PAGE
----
There’s no one-size-fits-all guide for what your content should look and sound like, but your approval team should probably look for the following issues:

  • Controversial language: Some companies are more informal with their social posts than others. However, any controversial terms or phrases that might upset your followers need to be avoided at all costs. Consider adding must avoid terms to your style guide.
  • Low-quality content: Photos that don’t match your existing Instagram theme, or videos that play poorly on Facebook could damage your reputation. Make sure that the content you publish highlights your brand image in a positive way.
  • Poor optimization: Different social networks require content producers to follow different rules. Consider providing a checklist for each channel you use to keep teams on track.
  • Mistakes: Are there any spelling or grammatical errors? A tool like Grammarly might help here.

Step 5: Use Tools to Support Your Team

One of the biggest problems companies have with social media approval processes is staying on top of all the work of a social strategy. For a very small team, a spreadsheet and weekly review might be enough to keep track of what’s created and what still needs to be approved in the social environment.

However, if your company has more than one social channel or profile, you need a more advanced option. Remember, the less time your team spends on the approval process, the more time they have to engage your audience, respond to key messages and create more great content.

A social advocacy tool like Bambu helps align on-brand messaging by providing a single interface approval system where teams can sort through the most appealing content for your brand messages. Additionally, it allows teams to curate pre-approved content for advocates to share, and access important company-wide information about guidelines, campaign context and more.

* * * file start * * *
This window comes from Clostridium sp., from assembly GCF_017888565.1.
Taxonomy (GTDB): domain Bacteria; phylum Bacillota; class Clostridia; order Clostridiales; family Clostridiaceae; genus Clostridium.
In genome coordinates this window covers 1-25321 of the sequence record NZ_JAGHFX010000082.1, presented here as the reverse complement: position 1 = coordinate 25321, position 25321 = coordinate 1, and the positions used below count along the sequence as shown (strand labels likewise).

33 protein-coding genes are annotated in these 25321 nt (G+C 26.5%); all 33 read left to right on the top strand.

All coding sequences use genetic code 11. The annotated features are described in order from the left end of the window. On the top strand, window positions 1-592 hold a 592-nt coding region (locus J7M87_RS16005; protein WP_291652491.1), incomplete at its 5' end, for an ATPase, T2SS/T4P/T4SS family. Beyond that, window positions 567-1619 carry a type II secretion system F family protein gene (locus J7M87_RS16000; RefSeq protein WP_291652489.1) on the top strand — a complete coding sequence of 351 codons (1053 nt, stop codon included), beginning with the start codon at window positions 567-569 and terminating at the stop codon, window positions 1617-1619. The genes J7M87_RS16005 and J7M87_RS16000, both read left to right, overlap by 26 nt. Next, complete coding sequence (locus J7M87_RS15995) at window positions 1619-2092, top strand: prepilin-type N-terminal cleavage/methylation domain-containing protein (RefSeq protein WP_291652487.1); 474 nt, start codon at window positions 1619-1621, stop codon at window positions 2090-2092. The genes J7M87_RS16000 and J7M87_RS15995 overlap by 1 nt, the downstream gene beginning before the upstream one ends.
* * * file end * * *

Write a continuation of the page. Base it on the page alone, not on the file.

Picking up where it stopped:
bambu current stories feature

Step 6: Perform Post-Mortems on Your Post

Once a company has defined their content approval process, the hard work doesn’t stop. It’s crucial for companies to reevaluate their workflow on a regular basis to check for signs of problems or weakness. The more you examine your social media approval process, the easier it will be to see the roadblocks that might be damaging efficiency.

Not only should your approval process work efficiently, but you’ll also want to track and measure the performance of your social media posts to adapt your guidelines accordingly. The trouble is, the simple act of measuring your social performance can add more complexity to your social media marketing strategy.

twitter profiles report

After all, it takes time to develop a strong social media report that offers all the guidance you need to make informed decisions about your sharing practices. Once again, the right tools could be the answer here. For instance, Sprout provides presentation-ready reports on your social media performance, ranging all the way from weekly reports to monthly feedback.

Step 7: Automate Where You Can

Finally, once you’ve defined and created a social media approval process, it’s time to look for ways to further simplify the experience with automation tools. For instance, you shouldn’t have to send chat messages and emails notifying team members when your content is ready for approval. The faster you can get rid of these unnecessary time drains, the more effective your social strategy will be.

With Sprout, all you need to do is link the people on your team responsible for approving a post to the content and they’ll receive an update automatically. Remember, the more you can avoid getting high-level executives involved with the approval process, the better. The C-level of your team will likely be busy with a range of tasks each day. This means that they won’t always have the time to approve each Instagram post.

Consider choosing well-trained campaign leaders in your marketing team to oversee the approval process instead.

sprout social message approval

Simplifying Social Media Approval

Social media approval is an important part of making sure that you maintain the same brand voice and image on every channel you use to interact with your audience. Unfortunately, without the right strategy in place, this process can be time-consuming and complex. The good news is that the right tools and methodologies can make it easier for you to simplify approval for your team and speed up your social campaigns.